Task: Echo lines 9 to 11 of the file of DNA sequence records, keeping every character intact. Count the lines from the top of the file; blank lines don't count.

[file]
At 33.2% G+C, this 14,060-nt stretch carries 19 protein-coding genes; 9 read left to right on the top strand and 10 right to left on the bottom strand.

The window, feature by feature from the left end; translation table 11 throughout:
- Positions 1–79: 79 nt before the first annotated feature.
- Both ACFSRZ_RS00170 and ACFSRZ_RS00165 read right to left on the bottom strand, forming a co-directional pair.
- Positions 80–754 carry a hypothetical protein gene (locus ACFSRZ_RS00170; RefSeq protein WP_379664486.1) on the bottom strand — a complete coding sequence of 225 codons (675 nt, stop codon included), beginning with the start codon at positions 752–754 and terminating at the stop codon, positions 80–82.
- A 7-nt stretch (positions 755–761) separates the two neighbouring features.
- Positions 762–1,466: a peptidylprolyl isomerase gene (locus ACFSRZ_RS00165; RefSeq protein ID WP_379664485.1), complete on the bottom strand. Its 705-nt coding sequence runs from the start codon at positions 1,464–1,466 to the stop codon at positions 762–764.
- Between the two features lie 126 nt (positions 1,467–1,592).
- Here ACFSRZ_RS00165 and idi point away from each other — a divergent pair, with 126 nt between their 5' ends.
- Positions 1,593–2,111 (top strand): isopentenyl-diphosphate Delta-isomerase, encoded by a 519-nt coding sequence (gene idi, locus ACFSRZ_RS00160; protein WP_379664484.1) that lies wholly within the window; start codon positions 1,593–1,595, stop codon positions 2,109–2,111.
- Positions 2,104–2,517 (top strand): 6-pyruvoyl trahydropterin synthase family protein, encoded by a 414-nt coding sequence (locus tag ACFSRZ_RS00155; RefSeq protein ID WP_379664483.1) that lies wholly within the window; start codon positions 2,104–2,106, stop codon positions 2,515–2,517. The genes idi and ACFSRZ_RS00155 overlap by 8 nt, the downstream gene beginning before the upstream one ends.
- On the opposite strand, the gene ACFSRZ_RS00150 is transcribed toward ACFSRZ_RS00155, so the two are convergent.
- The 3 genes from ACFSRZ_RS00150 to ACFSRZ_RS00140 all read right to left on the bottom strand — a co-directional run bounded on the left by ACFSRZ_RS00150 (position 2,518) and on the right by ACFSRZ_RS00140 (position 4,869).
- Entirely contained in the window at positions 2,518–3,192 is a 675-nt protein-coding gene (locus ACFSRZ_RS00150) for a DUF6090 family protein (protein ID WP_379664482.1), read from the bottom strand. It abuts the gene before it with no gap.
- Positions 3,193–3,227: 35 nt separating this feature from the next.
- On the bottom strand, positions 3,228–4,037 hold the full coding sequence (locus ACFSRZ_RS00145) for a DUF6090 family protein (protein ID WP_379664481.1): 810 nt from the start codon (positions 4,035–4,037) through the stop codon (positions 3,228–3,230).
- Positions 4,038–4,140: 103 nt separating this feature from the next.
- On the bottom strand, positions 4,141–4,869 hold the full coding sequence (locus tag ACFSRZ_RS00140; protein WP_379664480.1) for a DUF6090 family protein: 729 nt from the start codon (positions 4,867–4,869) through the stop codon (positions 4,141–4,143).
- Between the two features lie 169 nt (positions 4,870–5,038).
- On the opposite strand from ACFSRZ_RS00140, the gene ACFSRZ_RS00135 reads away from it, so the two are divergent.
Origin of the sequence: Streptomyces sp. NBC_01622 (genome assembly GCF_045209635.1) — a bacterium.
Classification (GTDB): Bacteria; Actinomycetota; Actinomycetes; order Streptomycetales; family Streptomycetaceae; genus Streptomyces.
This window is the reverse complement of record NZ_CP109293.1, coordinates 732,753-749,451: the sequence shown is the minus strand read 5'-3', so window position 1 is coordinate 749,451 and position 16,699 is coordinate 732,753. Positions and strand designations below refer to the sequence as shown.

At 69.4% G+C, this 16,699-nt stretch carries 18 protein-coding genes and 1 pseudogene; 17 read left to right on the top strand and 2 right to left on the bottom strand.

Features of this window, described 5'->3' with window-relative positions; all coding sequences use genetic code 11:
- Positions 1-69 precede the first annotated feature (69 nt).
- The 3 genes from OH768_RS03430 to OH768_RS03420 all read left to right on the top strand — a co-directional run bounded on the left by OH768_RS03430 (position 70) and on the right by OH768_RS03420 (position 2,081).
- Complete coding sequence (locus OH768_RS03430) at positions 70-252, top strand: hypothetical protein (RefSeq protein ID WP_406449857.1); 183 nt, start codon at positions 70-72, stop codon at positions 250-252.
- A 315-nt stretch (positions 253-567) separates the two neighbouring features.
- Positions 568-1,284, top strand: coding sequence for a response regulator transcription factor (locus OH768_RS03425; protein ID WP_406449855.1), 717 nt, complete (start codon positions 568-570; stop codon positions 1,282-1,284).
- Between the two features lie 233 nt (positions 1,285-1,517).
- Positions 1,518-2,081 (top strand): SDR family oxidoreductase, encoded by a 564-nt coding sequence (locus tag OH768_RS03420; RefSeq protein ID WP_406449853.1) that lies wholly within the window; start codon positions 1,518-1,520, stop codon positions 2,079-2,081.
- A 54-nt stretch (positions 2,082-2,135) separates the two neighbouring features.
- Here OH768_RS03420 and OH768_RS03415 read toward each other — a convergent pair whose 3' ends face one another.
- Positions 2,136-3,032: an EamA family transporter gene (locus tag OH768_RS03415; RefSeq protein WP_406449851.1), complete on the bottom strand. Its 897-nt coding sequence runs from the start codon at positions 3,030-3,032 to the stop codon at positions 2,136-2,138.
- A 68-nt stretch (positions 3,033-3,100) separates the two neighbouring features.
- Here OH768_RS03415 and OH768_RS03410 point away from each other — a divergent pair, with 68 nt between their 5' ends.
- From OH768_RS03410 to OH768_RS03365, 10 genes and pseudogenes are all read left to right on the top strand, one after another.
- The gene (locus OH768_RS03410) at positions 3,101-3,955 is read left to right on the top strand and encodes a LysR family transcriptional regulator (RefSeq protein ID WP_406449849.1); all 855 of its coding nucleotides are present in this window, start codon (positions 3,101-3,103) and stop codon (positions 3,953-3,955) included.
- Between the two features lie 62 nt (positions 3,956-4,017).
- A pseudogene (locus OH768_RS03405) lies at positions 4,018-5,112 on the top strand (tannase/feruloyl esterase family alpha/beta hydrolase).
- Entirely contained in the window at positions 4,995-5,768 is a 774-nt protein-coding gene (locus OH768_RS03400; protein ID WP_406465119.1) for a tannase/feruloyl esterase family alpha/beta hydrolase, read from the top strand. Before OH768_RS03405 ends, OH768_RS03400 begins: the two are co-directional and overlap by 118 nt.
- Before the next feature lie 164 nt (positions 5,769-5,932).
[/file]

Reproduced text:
- Here ACFSRZ_RS00165 and idi point away from each other — a divergent pair, with 126 nt between their 5' ends.
- Positions 1,593–2,111 (top strand): isopentenyl-diphosphate Delta-isomerase, encoded by a 519-nt coding sequence (gene idi, locus ACFSRZ_RS00160; protein WP_379664484.1) that lies wholly within the window; start codon positions 1,593–1,595, stop codon positions 2,109–2,111.
- Positions 2,104–2,517 (top strand): 6-pyruvoyl trahydropterin synthase family protein, encoded by a 414-nt coding sequence (locus tag ACFSRZ_RS00155; RefSeq protein ID WP_379664483.1) that lies wholly within the window; start codon positions 2,104–2,106, stop codon positions 2,515–2,517. The genes idi and ACFSRZ_RS00155 overlap by 8 nt, the downstream gene beginning before the upstream one ends.